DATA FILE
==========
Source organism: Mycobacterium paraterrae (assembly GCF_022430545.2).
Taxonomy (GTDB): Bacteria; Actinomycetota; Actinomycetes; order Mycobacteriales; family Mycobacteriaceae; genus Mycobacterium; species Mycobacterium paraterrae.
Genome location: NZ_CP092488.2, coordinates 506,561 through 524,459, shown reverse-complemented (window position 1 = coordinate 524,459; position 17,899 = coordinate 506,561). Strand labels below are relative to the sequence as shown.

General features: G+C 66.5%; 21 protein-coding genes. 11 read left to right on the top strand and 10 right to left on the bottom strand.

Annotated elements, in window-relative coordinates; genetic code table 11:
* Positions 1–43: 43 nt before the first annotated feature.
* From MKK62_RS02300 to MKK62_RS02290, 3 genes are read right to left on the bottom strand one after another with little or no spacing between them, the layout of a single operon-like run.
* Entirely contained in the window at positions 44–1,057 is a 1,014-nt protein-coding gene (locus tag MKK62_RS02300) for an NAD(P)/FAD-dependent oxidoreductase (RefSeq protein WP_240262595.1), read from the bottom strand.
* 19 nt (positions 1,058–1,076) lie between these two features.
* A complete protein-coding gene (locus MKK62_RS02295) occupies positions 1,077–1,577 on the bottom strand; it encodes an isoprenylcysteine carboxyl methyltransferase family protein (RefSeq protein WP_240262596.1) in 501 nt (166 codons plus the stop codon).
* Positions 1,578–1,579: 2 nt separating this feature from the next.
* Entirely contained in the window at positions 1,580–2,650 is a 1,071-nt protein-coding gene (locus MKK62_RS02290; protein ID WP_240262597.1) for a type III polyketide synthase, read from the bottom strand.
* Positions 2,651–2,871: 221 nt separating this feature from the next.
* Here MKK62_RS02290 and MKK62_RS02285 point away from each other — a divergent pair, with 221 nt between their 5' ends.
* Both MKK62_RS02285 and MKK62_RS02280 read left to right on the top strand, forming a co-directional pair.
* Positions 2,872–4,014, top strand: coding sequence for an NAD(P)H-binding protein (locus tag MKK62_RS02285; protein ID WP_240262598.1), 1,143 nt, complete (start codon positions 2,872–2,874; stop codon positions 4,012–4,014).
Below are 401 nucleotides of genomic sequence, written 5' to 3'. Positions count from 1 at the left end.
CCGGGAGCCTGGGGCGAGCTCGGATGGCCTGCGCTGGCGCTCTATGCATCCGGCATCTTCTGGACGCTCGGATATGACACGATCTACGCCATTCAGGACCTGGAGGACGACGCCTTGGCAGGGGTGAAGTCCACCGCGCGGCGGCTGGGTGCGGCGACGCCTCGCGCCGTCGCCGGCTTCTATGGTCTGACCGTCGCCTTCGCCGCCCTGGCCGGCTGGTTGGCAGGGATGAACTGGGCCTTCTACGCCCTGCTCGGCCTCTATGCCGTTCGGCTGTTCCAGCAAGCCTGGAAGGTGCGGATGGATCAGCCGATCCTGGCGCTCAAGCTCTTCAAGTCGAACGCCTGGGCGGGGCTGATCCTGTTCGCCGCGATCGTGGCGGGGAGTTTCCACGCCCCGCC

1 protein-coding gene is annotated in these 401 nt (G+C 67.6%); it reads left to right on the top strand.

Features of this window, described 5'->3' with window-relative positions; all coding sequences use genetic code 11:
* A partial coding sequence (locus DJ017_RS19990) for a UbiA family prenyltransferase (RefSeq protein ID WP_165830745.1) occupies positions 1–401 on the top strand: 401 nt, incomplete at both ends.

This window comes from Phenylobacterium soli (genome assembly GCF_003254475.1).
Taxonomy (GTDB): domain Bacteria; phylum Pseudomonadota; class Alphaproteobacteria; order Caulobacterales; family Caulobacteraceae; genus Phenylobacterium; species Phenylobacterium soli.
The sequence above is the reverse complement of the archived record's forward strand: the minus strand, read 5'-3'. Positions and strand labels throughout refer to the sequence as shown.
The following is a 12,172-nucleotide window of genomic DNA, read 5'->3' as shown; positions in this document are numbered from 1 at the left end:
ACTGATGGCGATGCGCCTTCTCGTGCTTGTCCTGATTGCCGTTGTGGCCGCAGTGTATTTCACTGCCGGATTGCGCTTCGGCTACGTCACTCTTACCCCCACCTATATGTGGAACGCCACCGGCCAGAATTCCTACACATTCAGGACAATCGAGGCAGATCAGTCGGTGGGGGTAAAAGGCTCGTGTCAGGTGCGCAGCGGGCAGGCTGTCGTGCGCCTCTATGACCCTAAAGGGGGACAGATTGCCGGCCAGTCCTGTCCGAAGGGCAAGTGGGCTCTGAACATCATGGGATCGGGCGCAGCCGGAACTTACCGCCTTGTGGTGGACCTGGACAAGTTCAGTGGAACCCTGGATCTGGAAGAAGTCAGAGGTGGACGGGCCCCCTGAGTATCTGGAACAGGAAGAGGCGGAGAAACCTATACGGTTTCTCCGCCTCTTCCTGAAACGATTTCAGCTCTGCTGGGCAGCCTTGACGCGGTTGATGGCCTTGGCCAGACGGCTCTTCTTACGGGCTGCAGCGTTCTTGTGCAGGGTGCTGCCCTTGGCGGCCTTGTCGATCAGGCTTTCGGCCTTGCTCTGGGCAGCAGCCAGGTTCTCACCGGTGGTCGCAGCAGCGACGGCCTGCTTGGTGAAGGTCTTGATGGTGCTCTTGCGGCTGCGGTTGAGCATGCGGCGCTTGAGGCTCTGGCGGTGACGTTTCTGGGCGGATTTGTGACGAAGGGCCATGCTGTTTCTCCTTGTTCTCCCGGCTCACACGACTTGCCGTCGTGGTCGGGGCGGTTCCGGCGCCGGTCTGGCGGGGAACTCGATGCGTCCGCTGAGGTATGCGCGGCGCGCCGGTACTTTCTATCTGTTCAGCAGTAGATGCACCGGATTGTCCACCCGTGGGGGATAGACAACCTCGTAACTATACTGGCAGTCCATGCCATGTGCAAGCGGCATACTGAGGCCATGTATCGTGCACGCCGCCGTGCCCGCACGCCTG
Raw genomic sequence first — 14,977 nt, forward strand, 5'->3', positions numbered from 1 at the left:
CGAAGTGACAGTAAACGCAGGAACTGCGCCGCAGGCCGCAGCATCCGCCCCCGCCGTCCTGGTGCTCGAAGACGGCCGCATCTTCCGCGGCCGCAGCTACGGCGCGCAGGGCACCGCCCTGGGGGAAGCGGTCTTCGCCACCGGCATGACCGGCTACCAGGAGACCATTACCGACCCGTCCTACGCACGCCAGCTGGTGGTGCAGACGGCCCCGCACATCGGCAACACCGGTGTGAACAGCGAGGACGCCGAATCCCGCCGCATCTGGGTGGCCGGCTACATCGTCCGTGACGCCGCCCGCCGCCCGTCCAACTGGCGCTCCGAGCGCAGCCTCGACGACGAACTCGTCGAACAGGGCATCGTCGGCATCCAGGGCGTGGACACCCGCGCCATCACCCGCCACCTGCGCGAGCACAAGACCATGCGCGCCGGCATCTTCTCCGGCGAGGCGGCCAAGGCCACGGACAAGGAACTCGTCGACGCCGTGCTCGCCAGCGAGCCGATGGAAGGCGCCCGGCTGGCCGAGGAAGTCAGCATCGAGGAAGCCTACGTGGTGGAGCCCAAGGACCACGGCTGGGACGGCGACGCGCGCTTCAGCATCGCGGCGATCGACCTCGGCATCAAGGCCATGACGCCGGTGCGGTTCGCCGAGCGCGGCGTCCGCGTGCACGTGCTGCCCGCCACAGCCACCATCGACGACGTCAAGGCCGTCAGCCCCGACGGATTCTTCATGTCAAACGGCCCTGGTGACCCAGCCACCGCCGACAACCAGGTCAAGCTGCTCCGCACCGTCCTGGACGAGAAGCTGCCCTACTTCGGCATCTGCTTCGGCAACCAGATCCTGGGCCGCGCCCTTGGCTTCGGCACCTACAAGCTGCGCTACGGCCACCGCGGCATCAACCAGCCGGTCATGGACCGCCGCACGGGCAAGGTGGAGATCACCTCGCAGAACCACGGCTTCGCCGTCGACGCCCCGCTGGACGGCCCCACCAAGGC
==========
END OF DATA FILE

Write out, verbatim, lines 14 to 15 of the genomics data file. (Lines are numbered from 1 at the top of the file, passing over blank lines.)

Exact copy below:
* Here MKK62_RS02290 and MKK62_RS02285 point away from each other — a divergent pair, with 221 nt between their 5' ends.
* Both MKK62_RS02285 and MKK62_RS02280 read left to right on the top strand, forming a co-directional pair.